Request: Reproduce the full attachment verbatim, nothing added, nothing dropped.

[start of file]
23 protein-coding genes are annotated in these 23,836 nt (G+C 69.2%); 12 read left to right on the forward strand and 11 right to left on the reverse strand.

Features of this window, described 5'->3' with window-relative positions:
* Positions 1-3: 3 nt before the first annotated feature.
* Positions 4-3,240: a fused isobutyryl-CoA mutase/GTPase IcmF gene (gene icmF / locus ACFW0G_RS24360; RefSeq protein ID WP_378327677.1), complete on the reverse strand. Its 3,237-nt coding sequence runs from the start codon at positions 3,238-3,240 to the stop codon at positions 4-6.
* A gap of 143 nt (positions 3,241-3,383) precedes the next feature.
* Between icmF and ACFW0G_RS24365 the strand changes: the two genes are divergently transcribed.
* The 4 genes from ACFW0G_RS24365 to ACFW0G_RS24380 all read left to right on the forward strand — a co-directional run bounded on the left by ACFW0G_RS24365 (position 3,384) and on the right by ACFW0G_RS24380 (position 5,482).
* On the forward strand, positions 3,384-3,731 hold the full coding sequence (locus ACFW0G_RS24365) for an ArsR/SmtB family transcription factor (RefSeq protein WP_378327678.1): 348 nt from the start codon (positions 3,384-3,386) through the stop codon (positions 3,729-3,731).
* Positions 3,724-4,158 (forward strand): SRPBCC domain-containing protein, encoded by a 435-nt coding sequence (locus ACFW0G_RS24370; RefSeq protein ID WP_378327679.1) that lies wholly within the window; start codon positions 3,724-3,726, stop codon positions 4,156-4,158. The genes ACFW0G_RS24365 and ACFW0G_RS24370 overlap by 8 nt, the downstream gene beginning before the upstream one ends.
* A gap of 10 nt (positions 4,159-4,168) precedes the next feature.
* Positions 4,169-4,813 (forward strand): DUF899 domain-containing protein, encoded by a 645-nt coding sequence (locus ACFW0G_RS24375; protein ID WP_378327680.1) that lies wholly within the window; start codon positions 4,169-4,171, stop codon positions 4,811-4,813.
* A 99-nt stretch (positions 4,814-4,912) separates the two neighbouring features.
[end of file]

23 protein-coding genes are annotated in these 23,836 nt (G+C 69.2%); 12 read left to right on the forward strand and 11 right to left on the reverse strand.

Features of this window, described 5'->3' with window-relative positions:
* Positions 1-3: 3 nt before the first annotated feature.
* Positions 4-3,240: a fused isobutyryl-CoA mutase/GTPase IcmF gene (gene icmF / locus ACFW0G_RS24360; RefSeq protein ID WP_378327677.1), complete on the reverse strand. Its 3,237-nt coding sequence runs from the start codon at positions 3,238-3,240 to the stop codon at positions 4-6.
* A gap of 143 nt (positions 3,241-3,383) precedes the next feature.
* Between icmF and ACFW0G_RS24365 the strand changes: the two genes are divergently transcribed.
* The 4 genes from ACFW0G_RS24365 to ACFW0G_RS24380 all read left to right on the forward strand — a co-directional run bounded on the left by ACFW0G_RS24365 (position 3,384) and on the right by ACFW0G_RS24380 (position 5,482).
* On the forward strand, positions 3,384-3,731 hold the full coding sequence (locus ACFW0G_RS24365) for an ArsR/SmtB family transcription factor (RefSeq protein WP_378327678.1): 348 nt from the start codon (positions 3,384-3,386) through the stop codon (positions 3,729-3,731).
* Positions 3,724-4,158 (forward strand): SRPBCC domain-containing protein, encoded by a 435-nt coding sequence (locus ACFW0G_RS24370; RefSeq protein ID WP_378327679.1) that lies wholly within the window; start codon positions 3,724-3,726, stop codon positions 4,156-4,158. The genes ACFW0G_RS24365 and ACFW0G_RS24370 overlap by 8 nt, the downstream gene beginning before the upstream one ends.
* A gap of 10 nt (positions 4,159-4,168) precedes the next feature.
* Positions 4,169-4,813 (forward strand): DUF899 domain-containing protein, encoded by a 645-nt coding sequence (locus ACFW0G_RS24375; protein ID WP_378327680.1) that lies wholly within the window; start codon positions 4,169-4,171, stop codon positions 4,811-4,813.
* A 99-nt stretch (positions 4,814-4,912) separates the two neighbouring features.